RTR: This time what did you raise the money for?

Gary: Well, as you know, we are a screen printing supply house, but we also develop our own products. We have a new screen printing system called Merchmakr that we are launching into orbit, and we need a good bit of inventory. Up until now we've only had just enough product to prove our customers want to buy it, but we haven't been able to keep them in stock long enough to develop our channels. We'd get the sales funnel up and running, and then, poof, we're out of stock again. Not that we're complaining about selling so fast.

RTR: Merchmakr must be pretty popular, then. You're very lucky to have a product that is so popular.

Gary: Truth be told, we had to pivot a little to get Merchmakr to be what it is. Our first product kind of flopped.

RTR: If you didn't start out this way, then how did you begin. How did you change?

Gary: When we first started kicking around the idea of DIY Screen Printing Supplies, we decided we'd release a build-it-yourself screen printing kit. It was a pretty good product for our first attempt. It had video tutorials, and was designed so that even someone not awesome with tools could build it. The problem was that the customers were few and far between.

RTR: Why do you think your customers were so rare?

Gary: Mostly because people didn't want to have to build the press just to get to the part where they were making T-shirts. We had customer after customer asking us to build it for them. It took a while, but eventually we started to get the hint.

RTR: So you started building Merchmakrs.

Gary: Well, yes, but first we had to come up with a design that people wanted. So we asked them what they were doing and why? We asked them a lot of questions about how they were using screen printing supplies, That's when we realized we needed a special system that was until now completely unavailable. Hence the special HotSwap clamp and registration system.

RTR: I know screen printing can be used to put logos on shirts, is that what Merchmakr is for?

Gary: Merchmakr is a screen printing system, so yes, you can use it for that. What makes Merchmakr special is its size, portability, and the quality of product you can make with it. It is designed so a band can take it on the road and produce merchandise as needed. It's small enough for a crafter to keep on display in their home, or for a webstore owner to use in their kitchen as needed.

RTR: Did you start DIY Screen Printing Supplies to launch Merchmakr?

Gary: Sort of. Not really. Really DIY was a pivot from being a more traditional custom screen printing company. We tried a few different ideas before we solidified on screen printing supplies and product development. We tried a few other ideas like custom screen printing niches, screen printed T-shirt design lines, screen printing classes, and crowd-sourced T-shirts. Any one of those ideas can work, but for us, we found just the right mix of what we love in product development.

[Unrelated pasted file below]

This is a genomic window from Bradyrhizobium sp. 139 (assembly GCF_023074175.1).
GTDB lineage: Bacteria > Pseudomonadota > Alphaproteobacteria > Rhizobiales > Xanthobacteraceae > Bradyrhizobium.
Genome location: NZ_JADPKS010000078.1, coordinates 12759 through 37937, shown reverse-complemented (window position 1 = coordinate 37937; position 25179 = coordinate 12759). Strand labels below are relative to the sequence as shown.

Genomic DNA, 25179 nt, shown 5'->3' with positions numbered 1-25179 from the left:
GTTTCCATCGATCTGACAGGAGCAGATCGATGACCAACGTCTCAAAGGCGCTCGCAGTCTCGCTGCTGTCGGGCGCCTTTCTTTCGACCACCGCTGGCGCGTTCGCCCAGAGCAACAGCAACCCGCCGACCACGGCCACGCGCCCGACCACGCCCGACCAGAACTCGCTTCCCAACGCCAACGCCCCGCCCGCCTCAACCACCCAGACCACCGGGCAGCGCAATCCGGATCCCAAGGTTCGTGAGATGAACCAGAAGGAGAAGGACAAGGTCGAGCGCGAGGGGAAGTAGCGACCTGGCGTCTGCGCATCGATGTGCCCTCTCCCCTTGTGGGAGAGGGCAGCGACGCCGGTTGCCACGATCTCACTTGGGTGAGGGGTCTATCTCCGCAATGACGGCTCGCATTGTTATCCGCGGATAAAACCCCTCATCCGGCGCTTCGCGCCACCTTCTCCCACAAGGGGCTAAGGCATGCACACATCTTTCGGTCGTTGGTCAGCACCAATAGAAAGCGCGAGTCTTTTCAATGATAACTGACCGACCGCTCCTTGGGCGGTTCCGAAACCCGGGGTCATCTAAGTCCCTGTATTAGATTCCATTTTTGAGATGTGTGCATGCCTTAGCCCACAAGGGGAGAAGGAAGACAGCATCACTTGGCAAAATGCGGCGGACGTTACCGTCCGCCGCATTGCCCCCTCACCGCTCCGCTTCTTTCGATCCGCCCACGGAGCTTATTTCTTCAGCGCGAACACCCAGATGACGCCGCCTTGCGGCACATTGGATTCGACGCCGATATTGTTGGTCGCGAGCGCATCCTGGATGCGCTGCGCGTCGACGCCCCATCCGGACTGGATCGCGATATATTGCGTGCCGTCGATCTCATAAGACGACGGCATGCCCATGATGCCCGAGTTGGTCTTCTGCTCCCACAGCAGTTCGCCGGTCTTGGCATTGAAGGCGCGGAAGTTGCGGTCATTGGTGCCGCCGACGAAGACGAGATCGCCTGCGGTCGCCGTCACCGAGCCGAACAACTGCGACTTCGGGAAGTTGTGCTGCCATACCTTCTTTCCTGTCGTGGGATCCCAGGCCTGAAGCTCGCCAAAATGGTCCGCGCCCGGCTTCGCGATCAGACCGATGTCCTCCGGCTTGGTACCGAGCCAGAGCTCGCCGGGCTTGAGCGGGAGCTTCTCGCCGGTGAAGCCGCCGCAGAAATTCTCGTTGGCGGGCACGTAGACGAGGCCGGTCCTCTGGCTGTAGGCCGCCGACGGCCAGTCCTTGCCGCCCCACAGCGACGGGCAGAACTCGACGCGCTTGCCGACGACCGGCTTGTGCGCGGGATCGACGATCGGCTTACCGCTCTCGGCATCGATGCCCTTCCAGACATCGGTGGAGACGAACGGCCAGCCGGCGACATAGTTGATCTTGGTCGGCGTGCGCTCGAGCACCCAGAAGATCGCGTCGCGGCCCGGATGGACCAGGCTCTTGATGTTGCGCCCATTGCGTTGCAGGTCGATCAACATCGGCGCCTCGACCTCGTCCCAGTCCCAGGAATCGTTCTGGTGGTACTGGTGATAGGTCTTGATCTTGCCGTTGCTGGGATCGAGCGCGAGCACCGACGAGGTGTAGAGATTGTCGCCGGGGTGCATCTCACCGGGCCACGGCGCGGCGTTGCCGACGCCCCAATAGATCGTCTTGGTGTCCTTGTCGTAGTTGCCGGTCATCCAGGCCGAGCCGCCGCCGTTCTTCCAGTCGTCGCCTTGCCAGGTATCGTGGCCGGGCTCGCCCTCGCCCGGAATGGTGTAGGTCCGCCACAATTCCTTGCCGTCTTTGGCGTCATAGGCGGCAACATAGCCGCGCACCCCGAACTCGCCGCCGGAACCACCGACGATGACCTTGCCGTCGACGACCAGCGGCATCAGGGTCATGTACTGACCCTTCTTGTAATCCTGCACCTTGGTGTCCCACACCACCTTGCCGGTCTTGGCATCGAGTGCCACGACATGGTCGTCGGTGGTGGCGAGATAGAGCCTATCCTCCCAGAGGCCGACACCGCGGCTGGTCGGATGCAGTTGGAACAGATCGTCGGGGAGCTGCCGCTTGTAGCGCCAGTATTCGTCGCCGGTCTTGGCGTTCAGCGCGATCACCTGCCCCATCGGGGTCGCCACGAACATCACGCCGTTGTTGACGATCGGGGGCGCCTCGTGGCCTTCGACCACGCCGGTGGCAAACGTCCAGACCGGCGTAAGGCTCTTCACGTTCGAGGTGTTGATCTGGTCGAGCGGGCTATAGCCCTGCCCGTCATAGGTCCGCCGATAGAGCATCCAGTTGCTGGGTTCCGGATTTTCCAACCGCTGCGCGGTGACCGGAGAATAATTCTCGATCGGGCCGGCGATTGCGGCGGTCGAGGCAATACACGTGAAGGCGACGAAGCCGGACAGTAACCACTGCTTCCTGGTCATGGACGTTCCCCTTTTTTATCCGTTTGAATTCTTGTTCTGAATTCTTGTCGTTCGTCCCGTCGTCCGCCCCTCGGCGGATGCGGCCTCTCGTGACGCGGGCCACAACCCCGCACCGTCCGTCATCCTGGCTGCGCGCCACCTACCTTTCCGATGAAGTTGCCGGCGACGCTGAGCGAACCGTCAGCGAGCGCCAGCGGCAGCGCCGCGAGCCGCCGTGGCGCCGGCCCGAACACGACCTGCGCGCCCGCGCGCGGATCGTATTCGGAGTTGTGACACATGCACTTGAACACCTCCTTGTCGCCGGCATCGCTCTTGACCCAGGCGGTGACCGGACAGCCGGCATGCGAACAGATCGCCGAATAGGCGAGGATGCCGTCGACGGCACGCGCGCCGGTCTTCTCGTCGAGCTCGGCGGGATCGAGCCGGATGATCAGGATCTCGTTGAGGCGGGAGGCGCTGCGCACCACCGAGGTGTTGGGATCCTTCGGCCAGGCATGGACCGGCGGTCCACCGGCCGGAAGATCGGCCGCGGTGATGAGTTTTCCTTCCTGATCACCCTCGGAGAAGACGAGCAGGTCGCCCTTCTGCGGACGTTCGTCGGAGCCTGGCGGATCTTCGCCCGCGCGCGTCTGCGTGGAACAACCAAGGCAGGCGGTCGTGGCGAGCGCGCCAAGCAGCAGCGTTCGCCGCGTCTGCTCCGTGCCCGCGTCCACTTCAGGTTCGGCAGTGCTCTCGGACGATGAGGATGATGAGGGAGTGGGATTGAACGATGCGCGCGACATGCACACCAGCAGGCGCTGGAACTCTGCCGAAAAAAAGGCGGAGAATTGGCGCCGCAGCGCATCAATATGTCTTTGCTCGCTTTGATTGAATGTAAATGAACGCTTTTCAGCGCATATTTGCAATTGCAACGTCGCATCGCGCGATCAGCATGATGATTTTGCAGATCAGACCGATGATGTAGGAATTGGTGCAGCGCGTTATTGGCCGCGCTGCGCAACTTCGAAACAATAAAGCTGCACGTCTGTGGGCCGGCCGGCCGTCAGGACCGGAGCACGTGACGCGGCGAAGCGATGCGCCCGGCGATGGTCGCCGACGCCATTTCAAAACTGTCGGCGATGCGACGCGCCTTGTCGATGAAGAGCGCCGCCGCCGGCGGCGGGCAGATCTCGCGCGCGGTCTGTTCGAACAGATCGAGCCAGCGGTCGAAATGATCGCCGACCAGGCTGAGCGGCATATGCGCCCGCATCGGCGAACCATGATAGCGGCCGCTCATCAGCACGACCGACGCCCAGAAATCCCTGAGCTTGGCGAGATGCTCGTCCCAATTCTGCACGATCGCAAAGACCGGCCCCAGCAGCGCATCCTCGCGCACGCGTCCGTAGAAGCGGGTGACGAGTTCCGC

Merchmakr with HotSwap Clamp: Two Very Cute Little Girls from DIY Screen Printing Supplies on Vimeo.

RTR: Everything seems to center around screen printing, then?

Gary: Well, I've been doing it for over thirty years, so I kind of know a bit about it. Sometimes I wish I could do more of it for my own personal projects. But, yes, we take all of our other competencies and hang them on a scaffolding of screen printing.

RTR: So do you see DIY as more of a traditional company or a startup?

Gary: In a lot of ways we identify more as a startup, but I think we are both. We do the kinds of things startups do: customer exploration, product development, high energy idea storming... But we also do the things that many startups don't but traditional companies do: worry about the bottom line, engage in long-term thinking, and not be so concerned with an exit strategy. Plus too, we've never really had what they call "runway."

RTR: So was it the startup mindset that brought you to Kickfurther?

Gary: Probably. Kickfurther is crowd-source financing. It's a way of getting funding without going through the traditional bank loan process. Instead, it's a little more like pitching your product. It also has a much more personal touch, where the people who finance you are actually purchasing your inventory, and then you sell it for them on consignment. They are a partner, investing in your products."  They are not just loaning you money, they are also rooting for you. We had been exploring crowd-source technologies since back before we created DIY Screen Printing Supplies. We tried our hand at crowd-sourcing T-shirt designs for a while, and there was something really appealing about it. Kickfurther just seemed to mesh with our paradigm.

RTR: So would you recommend Kickfurther to other companies?

Gary: Definitely! We already have, actually, and they've done two rounds already.

I'd like to thank Gary again for doing this interview. If you'd like to invest in a business like Gary's (or in Gary's when he comes back for yet another round--that's another thing about Kickfurther--businesses can't finance another batch of inventory before their prior round is paid out) use this referral link and you'll get $5.00 toward your first investment. The Kickfurther Store carries the kit shown above (not the Merchmakr) and if you use my link and buy anything in the store, I get a commission. If you are a business owner who sells merchandise, consider Kickfurther for your needs. If you use this link, I get a finder's fee for bringing you aboard, and it sounds like Gary would recommend you give it a try.

To learn more about the companies mentioned: